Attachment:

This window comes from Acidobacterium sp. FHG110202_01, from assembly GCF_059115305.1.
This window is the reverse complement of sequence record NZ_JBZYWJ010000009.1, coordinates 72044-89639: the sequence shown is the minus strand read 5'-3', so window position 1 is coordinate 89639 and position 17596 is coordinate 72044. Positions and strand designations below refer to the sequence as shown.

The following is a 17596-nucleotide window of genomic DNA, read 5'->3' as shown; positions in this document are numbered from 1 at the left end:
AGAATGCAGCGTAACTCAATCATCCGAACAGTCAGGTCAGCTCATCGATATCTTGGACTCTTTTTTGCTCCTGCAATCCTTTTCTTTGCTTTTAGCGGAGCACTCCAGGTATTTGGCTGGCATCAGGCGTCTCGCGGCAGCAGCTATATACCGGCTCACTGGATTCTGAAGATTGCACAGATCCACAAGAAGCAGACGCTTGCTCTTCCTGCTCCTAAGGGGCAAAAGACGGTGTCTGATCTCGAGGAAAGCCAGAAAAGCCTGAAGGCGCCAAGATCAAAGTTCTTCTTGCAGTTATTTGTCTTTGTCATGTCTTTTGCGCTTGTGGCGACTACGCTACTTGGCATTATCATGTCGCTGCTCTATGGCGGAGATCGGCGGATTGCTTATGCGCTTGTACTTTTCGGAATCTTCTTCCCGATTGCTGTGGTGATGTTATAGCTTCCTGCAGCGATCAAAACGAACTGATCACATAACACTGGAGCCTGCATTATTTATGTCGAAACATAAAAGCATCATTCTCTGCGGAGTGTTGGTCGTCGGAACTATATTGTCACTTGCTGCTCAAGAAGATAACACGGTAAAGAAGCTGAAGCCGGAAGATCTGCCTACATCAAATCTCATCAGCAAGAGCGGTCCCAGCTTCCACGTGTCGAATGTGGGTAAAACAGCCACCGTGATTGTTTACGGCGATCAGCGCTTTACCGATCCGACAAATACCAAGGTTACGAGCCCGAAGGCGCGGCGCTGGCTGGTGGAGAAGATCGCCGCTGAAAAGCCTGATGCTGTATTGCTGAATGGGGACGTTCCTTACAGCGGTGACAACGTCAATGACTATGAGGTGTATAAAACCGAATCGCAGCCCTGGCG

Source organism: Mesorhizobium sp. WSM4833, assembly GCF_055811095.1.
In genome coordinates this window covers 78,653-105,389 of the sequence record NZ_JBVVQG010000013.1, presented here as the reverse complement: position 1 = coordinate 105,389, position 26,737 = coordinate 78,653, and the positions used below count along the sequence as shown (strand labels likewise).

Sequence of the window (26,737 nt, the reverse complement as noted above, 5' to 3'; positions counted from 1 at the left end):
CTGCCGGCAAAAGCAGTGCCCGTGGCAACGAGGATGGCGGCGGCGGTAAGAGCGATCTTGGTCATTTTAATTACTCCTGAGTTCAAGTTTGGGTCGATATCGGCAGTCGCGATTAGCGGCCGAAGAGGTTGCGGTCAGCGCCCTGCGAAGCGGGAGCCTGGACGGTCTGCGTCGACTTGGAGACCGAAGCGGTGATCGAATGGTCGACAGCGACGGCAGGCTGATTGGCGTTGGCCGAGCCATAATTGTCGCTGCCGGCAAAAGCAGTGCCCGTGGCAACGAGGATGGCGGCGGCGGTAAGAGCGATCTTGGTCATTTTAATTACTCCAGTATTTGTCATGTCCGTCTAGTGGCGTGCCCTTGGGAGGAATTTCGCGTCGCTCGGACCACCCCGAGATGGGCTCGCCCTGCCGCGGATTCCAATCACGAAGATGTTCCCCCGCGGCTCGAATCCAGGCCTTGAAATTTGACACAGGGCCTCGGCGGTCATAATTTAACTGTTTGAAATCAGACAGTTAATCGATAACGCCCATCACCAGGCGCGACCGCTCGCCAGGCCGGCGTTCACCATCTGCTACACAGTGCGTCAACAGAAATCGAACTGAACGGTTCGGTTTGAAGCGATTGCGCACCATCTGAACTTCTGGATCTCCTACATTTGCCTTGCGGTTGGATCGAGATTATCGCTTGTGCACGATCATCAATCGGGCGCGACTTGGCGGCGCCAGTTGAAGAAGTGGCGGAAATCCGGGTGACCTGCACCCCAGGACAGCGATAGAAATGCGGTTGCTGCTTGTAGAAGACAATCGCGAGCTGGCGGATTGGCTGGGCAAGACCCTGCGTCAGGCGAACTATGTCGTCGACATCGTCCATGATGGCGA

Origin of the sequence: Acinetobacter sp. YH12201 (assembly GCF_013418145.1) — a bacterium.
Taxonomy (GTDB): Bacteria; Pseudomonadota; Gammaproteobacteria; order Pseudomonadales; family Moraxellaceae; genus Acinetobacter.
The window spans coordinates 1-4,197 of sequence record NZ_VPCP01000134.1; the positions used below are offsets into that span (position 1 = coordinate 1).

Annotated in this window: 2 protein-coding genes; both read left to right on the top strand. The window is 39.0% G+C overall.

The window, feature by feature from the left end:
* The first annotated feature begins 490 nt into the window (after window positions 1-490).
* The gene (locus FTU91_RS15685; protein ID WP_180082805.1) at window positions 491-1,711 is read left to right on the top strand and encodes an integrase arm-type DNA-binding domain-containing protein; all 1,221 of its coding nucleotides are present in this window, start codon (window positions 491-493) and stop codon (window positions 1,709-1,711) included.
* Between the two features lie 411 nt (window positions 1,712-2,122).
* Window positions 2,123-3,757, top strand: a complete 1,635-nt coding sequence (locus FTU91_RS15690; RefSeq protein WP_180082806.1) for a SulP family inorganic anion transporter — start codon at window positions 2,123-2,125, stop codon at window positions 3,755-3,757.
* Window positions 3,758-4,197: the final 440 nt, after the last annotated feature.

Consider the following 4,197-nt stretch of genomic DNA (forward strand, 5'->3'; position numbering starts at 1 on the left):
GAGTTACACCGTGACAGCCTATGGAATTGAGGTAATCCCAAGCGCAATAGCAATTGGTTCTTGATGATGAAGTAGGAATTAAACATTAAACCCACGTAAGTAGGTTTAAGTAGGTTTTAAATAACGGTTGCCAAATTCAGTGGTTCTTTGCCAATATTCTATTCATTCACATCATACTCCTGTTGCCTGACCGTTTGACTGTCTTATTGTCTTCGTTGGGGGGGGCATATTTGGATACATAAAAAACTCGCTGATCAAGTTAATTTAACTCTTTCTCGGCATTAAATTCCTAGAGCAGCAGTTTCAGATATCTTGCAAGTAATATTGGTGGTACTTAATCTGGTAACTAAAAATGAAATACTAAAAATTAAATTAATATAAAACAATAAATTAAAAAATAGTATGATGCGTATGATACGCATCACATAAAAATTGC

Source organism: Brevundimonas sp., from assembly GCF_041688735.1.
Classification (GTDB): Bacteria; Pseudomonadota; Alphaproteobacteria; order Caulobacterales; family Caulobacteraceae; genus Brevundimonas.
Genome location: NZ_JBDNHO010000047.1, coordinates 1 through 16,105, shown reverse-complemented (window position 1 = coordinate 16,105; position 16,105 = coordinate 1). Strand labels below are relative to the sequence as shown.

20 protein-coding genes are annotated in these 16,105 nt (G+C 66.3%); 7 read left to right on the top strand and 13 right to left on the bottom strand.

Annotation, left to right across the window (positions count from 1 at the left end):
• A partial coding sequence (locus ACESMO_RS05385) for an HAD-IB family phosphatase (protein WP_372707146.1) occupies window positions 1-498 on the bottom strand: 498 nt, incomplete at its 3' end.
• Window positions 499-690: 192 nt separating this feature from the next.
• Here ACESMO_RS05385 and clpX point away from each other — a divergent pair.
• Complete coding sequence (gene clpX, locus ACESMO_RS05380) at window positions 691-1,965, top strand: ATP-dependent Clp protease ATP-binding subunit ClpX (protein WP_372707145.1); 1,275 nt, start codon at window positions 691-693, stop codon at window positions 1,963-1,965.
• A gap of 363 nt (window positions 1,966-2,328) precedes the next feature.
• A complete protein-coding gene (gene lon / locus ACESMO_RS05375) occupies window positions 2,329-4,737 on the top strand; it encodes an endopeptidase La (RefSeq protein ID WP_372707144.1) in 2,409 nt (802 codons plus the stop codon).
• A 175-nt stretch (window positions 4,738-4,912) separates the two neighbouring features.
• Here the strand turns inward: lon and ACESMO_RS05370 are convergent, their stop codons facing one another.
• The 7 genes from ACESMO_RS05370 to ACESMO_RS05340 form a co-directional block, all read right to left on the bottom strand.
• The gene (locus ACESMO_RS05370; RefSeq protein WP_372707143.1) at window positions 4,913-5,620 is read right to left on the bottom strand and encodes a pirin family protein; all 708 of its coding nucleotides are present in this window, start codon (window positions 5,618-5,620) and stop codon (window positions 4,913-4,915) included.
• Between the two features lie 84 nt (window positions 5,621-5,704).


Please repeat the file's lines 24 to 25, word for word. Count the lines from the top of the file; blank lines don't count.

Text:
20 protein-coding genes are annotated in these 16,105 nt (G+C 66.3%); 7 read left to right on the top strand and 13 right to left on the bottom strand.

Annotation, left to right across the window (positions count from 1 at the left end):